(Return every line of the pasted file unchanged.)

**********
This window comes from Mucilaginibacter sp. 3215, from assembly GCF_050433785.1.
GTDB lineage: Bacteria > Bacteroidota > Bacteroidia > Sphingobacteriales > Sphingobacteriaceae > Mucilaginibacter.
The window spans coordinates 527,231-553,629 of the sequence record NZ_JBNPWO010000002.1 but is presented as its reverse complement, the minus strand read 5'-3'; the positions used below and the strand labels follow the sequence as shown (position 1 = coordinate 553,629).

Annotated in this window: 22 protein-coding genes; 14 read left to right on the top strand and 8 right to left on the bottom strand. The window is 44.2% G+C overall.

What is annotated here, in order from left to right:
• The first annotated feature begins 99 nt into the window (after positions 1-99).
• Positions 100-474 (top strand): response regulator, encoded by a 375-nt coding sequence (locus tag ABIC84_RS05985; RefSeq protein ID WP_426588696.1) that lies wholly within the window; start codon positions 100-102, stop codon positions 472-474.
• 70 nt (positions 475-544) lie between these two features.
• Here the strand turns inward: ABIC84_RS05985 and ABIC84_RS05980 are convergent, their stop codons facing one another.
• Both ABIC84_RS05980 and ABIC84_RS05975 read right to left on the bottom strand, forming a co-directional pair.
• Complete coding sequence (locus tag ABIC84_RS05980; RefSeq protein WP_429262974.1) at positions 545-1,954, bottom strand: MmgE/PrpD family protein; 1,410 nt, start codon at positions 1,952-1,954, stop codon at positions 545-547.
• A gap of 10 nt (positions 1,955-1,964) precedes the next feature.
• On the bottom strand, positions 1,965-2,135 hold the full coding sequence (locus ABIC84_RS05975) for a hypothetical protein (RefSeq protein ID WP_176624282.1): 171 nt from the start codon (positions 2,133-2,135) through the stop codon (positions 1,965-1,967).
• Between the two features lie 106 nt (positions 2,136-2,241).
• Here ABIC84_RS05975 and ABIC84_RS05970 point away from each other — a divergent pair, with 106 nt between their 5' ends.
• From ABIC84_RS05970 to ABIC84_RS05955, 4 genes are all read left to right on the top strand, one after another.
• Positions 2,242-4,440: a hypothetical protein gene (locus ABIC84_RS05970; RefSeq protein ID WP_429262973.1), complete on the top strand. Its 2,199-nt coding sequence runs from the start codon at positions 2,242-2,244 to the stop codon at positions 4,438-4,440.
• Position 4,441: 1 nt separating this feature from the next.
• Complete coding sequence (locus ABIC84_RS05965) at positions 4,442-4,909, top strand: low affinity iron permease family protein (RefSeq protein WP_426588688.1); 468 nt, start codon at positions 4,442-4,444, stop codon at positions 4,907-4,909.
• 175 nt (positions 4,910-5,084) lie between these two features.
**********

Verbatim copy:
This window comes from Mucilaginibacter sp. 3215, from assembly GCF_050433785.1.
GTDB lineage: Bacteria > Bacteroidota > Bacteroidia > Sphingobacteriales > Sphingobacteriaceae > Mucilaginibacter.
The window spans coordinates 527,231-553,629 of the sequence record NZ_JBNPWO010000002.1 but is presented as its reverse complement, the minus strand read 5'-3'; the positions used below and the strand labels follow the sequence as shown (position 1 = coordinate 553,629).

Annotated in this window: 22 protein-coding genes; 14 read left to right on the top strand and 8 right to left on the bottom strand. The window is 44.2% G+C overall.

What is annotated here, in order from left to right:
• The first annotated feature begins 99 nt into the window (after positions 1-99).
• Positions 100-474 (top strand): response regulator, encoded by a 375-nt coding sequence (locus tag ABIC84_RS05985; RefSeq protein ID WP_426588696.1) that lies wholly within the window; start codon positions 100-102, stop codon positions 472-474.
• 70 nt (positions 475-544) lie between these two features.
• Here the strand turns inward: ABIC84_RS05985 and ABIC84_RS05980 are convergent, their stop codons facing one another.
• Both ABIC84_RS05980 and ABIC84_RS05975 read right to left on the bottom strand, forming a co-directional pair.
• Complete coding sequence (locus tag ABIC84_RS05980; RefSeq protein WP_429262974.1) at positions 545-1,954, bottom strand: MmgE/PrpD family protein; 1,410 nt, start codon at positions 1,952-1,954, stop codon at positions 545-547.
• A gap of 10 nt (positions 1,955-1,964) precedes the next feature.
• On the bottom strand, positions 1,965-2,135 hold the full coding sequence (locus ABIC84_RS05975) for a hypothetical protein (RefSeq protein ID WP_176624282.1): 171 nt from the start codon (positions 2,133-2,135) through the stop codon (positions 1,965-1,967).
• Between the two features lie 106 nt (positions 2,136-2,241).
• Here ABIC84_RS05975 and ABIC84_RS05970 point away from each other — a divergent pair, with 106 nt between their 5' ends.
• From ABIC84_RS05970 to ABIC84_RS05955, 4 genes are all read left to right on the top strand, one after another.
• Positions 2,242-4,440: a hypothetical protein gene (locus ABIC84_RS05970; RefSeq protein ID WP_429262973.1), complete on the top strand. Its 2,199-nt coding sequence runs from the start codon at positions 2,242-2,244 to the stop codon at positions 4,438-4,440.
• Position 4,441: 1 nt separating this feature from the next.
• Complete coding sequence (locus ABIC84_RS05965) at positions 4,442-4,909, top strand: low affinity iron permease family protein (RefSeq protein WP_426588688.1); 468 nt, start codon at positions 4,442-4,444, stop codon at positions 4,907-4,909.
• 175 nt (positions 4,910-5,084) lie between these two features.